Ironically, in 1971 the journal Drogownictwo (Road Engineering) featured an article entitled Building Motorways written by the Director of the Central Management of Public Roads, engineer Eugeniusz Buszma already quoted above. Reiterating his observations made just after the end of the war, the author stressed the need to build high-speed roads and motorways. He also analysed the then unsatisfactory condition of road engineering and devised an action plan aimed at changing the status quo. According to Buszma, ”the plan for the expansion and improvement of the road network was adequate given the disastrous condition of roads after the war, but with regard to the construction of motorways in Poland, we have a delay of at least 10 to 15 years”. Based on several analyses, the author outlined the plan for developing the motorway network, and its key features include: ”1. The construction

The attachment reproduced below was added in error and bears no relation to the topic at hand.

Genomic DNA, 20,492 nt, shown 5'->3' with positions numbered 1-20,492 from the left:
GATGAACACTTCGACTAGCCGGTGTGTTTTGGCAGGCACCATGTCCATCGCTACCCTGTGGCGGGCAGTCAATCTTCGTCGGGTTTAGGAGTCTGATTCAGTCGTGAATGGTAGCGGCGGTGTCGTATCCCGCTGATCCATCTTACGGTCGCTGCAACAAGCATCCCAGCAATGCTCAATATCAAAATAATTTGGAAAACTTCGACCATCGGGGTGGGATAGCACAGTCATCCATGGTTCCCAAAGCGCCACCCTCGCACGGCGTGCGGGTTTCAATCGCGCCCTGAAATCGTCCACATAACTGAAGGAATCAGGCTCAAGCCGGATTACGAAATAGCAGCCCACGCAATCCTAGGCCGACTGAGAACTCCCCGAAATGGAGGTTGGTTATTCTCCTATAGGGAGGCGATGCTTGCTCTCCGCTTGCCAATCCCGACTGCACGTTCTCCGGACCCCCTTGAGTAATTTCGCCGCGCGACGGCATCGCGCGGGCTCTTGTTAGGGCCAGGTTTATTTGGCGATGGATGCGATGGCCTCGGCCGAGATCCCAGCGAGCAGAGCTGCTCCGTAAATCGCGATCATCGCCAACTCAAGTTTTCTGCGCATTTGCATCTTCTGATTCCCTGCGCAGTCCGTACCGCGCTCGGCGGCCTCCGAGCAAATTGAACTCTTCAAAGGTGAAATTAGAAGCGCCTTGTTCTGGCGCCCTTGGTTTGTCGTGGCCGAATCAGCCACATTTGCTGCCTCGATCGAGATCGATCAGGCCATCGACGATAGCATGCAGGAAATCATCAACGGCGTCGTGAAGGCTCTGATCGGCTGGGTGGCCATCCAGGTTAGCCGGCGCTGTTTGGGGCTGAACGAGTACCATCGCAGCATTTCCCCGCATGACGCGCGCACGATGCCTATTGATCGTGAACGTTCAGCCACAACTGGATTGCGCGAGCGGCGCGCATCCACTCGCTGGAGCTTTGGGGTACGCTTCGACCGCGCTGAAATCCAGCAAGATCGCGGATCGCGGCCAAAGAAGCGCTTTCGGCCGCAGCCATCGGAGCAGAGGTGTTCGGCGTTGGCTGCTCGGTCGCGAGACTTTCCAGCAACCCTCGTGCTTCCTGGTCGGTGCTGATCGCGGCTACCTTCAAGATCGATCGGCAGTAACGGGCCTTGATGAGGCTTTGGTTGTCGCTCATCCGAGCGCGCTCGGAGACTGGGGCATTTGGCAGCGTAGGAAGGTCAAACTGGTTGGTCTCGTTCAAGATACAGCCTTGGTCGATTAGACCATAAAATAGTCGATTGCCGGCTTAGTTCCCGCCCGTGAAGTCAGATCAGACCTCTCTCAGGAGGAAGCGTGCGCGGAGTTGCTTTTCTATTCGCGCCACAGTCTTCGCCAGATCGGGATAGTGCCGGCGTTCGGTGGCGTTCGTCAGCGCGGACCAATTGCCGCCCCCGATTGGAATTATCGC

of motorways should begin no later than 1973, (…) and the currently non-existent organisational and technical facilities must be prepared beforehand. (…) 2. Four motorway construction sites should be established at the same time: a) the Wrocław – Gliwice stretch; b) the Upper Silesian Industrial Region stretch; c) the Kraków – Katowice stretch; d) the Warsaw – South stretch. (…) 3. Within about three years, the overall yearly output of 80 to 100 km should be achieved”.